If people accept gov't welfare, they must meet the requirements. This is nothing new, and by not allowing a rich person food stamps, the gov't is not taking away said rich person's rights (though it may have taken away his rights by stealing his income to pay for the stamps, but that's another debate).
Absolutely, when you accept money from anyone you obligate yourself to some sort of terms. The terms just pile up when it comes from the government. But to raise an earlier point, doesn't it become necessary somewhere to define the basic unit of society which has to be protected by law? If any law applies to a family, then a "family" must be defined, which immediately brings the presuppositions back into the picture.

To marry my husband, I had to agree to wait X amount of days between signing the certificate and marrying him. I could have said, "Forget it, this rule is stupid," and married him just via the church--except I don't know if my brother-in-law (an RP pastor) would have allowed it, so I would have had to find a church that didn't listen to the gov't--but my point is, I could have married my husband, just not civilly. But to do it civilly, I had to obey the gov't. I think that is reasonable, since a gov't marriage is not mandatory, nor is it necessary to be in a relationship.
Even in a libertarian system, there has to be some basis for defining what rights people have, i.e. personal property, life, health, etc. Private property rights weren't self-evident to monarchs. Government by consent of the governed wasn't self-evident to royal families. That a human fetus is human is about as self-evident as it gets, except for the basic fact that men should not marry other men. So, while I agree with a very small and limited government that stays out of people's affairs, the problem I have with libertarianism as a system is that its grounds for determining people's liberties become, at some point, arbitrary and subject to change.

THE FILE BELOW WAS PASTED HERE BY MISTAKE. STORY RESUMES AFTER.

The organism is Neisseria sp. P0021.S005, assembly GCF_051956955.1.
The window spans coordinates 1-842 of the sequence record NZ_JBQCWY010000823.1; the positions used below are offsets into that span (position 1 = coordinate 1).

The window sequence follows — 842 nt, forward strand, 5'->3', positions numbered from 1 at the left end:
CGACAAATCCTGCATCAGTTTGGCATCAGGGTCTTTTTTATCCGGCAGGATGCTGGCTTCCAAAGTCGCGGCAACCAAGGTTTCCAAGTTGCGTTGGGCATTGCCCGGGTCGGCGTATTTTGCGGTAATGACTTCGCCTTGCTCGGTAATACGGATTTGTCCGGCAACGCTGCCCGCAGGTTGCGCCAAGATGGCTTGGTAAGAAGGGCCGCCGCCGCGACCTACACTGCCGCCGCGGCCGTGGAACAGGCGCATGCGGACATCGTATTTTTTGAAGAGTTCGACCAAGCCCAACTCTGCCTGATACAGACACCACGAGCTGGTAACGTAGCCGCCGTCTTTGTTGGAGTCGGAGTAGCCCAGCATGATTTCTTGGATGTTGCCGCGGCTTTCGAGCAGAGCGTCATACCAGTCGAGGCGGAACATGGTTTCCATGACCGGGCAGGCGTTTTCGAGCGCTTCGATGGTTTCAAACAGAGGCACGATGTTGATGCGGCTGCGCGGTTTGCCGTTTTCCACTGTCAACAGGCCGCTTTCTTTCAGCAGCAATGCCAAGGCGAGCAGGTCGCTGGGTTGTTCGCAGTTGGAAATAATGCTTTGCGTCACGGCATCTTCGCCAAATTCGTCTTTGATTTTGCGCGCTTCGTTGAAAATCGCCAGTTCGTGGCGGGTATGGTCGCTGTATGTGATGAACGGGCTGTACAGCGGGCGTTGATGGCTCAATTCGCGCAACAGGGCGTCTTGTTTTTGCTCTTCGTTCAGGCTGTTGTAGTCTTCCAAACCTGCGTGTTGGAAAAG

I don't know whether a civil society can function if the government does not protect the families living within its borders, and that requires a definition of a family to be recognized by the government.

Banning gay marriage will not redeem this or any other country, but allowing them does seem to signal the last nail in the coffin for any publicly recognized status of a family. :(
 

J. David Kear

Puritan Board Freshman
Actually marriage belongs to all as it is part of creation. I'm not sure where the idea that marriage is a "distinctly Christian covenant" comes from. I wonder if it's a hold-over from the Romish idea that marriage is a sacrament.
The fact that marriage is a creation ordinance is exactly what makes it distinctly Christian. It was ordained by the Christian God at creation. I said nothing about marriage being a sacrament.

The fundamental question for me is not who may participate in the ordinance but who governs the ordinance. I realize that there are many who believe that the creation ordinances are to be governed by the state. I am not one of those people. If it is true that the state that has jurisdiction in marriage then pastors should stop officiating them. I don't believe that is true. My opinion is that the state has no authority to govern the ordinance that God established.